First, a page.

Colin Powell’s former chief of staff condemned the Republican Party on Friday night, telling MSNBC’s Ed Schultz, “My party is full of racists.”
Retired Army Col. Lawrence Wilkerson made the comment in response to Mitt Romney campaign surrogate John Sununu’s suggestion on Thursday that Powell’s endorsement of President Barack Obama’s re-election was motivated by race. Wilkerson, who served as Powell’s chief of staff when the general was secretary of state during the first George W. Bush term, told Schultz that he respected Sununu “as a Republican, as a member of my party,” but did not “have any respect for the integrity of the position that [Sununu] seemed to codify.”
When asked by Schultz what, if anything, the remark said about the attitudes of the Republican Party, Wilkerson said:
My party, unfortunately, is the bastion of those people — not all of them, but most of them — who are still basing their positions on race. Let me just be candid: My party is full of racists, and the real reason a considerable portion of my party wants President Obama out of the White House has nothing to do with the content of his character, nothing to do with his competence as commander-in-chief and president, and everything to do with the color of his skin, and that’s despicable.
The retired colonel also said that “to say that Colin Powell would endorse President Obama because of his skin color is like saying Mother Theresa worked for profit.”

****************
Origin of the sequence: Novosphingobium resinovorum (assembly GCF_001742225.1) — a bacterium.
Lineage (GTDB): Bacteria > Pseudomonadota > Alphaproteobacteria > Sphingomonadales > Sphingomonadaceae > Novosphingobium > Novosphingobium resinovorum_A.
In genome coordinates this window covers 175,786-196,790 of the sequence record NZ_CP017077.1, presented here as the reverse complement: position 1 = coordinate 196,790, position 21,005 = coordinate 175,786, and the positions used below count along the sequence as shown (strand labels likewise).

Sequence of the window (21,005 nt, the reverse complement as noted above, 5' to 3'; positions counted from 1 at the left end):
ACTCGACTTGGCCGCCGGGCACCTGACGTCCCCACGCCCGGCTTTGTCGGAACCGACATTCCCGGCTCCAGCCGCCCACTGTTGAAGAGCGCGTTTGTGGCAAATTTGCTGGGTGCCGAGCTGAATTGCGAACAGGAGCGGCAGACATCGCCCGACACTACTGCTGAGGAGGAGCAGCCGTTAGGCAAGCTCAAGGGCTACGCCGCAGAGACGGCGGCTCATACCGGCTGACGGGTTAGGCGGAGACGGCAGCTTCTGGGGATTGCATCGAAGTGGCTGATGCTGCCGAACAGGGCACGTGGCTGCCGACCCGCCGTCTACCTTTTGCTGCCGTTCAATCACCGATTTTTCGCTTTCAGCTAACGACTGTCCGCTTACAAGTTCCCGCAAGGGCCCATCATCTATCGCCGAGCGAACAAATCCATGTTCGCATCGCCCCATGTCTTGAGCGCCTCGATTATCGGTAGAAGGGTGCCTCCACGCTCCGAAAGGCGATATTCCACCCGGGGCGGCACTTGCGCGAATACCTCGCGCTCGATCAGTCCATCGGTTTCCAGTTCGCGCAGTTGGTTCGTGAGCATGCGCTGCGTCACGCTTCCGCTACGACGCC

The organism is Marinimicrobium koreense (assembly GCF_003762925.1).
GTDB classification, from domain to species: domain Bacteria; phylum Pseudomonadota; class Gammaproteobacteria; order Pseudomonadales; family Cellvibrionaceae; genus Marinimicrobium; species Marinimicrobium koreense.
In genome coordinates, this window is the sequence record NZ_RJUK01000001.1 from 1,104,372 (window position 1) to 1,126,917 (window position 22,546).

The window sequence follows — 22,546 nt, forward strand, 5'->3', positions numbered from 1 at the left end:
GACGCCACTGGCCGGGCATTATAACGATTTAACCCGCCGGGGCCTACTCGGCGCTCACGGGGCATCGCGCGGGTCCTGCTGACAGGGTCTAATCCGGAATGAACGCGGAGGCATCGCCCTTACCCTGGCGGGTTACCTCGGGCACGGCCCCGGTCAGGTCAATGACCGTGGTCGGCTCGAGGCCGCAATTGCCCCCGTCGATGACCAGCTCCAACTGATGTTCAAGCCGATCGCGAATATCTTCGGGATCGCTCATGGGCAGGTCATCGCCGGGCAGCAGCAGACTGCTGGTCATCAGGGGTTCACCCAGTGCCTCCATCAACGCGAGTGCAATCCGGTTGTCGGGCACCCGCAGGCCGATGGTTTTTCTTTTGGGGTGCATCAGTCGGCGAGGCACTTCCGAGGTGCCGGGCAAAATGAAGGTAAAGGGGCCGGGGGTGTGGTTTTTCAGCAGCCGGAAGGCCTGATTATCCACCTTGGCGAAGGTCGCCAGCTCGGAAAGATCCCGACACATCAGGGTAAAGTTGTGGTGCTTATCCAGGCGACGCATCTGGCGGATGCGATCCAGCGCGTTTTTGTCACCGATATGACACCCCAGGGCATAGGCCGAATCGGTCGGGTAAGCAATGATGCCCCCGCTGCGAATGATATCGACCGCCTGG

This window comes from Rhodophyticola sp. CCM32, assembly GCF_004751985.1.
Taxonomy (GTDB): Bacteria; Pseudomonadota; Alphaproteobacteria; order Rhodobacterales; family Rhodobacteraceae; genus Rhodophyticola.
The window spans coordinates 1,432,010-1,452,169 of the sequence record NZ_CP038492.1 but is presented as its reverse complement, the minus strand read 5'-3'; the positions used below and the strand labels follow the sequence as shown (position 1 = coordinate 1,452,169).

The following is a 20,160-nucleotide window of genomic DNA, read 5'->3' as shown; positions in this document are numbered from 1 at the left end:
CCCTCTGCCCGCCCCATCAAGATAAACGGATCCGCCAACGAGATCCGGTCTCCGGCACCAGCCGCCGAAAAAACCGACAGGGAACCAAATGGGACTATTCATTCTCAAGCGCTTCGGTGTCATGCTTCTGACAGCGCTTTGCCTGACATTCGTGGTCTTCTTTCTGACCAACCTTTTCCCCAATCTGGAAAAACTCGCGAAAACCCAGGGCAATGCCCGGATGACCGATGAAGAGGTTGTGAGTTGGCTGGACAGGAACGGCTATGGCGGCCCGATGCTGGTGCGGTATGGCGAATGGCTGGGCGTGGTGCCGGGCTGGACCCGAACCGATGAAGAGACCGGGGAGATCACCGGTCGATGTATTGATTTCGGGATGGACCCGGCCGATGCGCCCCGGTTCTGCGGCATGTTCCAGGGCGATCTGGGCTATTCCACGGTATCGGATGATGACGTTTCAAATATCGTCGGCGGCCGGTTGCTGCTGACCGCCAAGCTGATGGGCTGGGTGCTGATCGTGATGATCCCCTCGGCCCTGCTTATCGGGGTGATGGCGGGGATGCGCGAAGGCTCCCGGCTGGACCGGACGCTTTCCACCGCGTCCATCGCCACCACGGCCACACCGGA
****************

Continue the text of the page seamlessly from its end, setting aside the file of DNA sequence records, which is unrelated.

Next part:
Powell, a Republican, endorsed Obama for the second time on Thursday morning — he also backed the president in 2008 — saying on CBS’ “This Morning” that he was “more comfortable with President Obama and his administration” than with Romney on a host of issues.
Sununu, no stranger to incendiary rhetoric this election cycle, reacted to the endorsement on CNN’s “Piers Morgan Tonight,” saying that “when you take a look at Colin Powell, you have to wonder whether that’s an endorsement based on issues or whether he’s got a slightly different reason for preferring President Obama.”
Obama himself dismissed Sununu’s suggestion on Friday, telling radio host Michael Smerconish:
Any suggestion that Gen. Powell would make such a profound statement in such an important election based on anything but what he thought was what’s going to be best for America doesn’t make much sense.
Sununu backed off his remarks shortly after his CNN appearance, issuing a statement that said Powell is a friend and, “I respect the endorsement decision he made, and I do not doubt that it was based on anything but his support of the President’s policies.”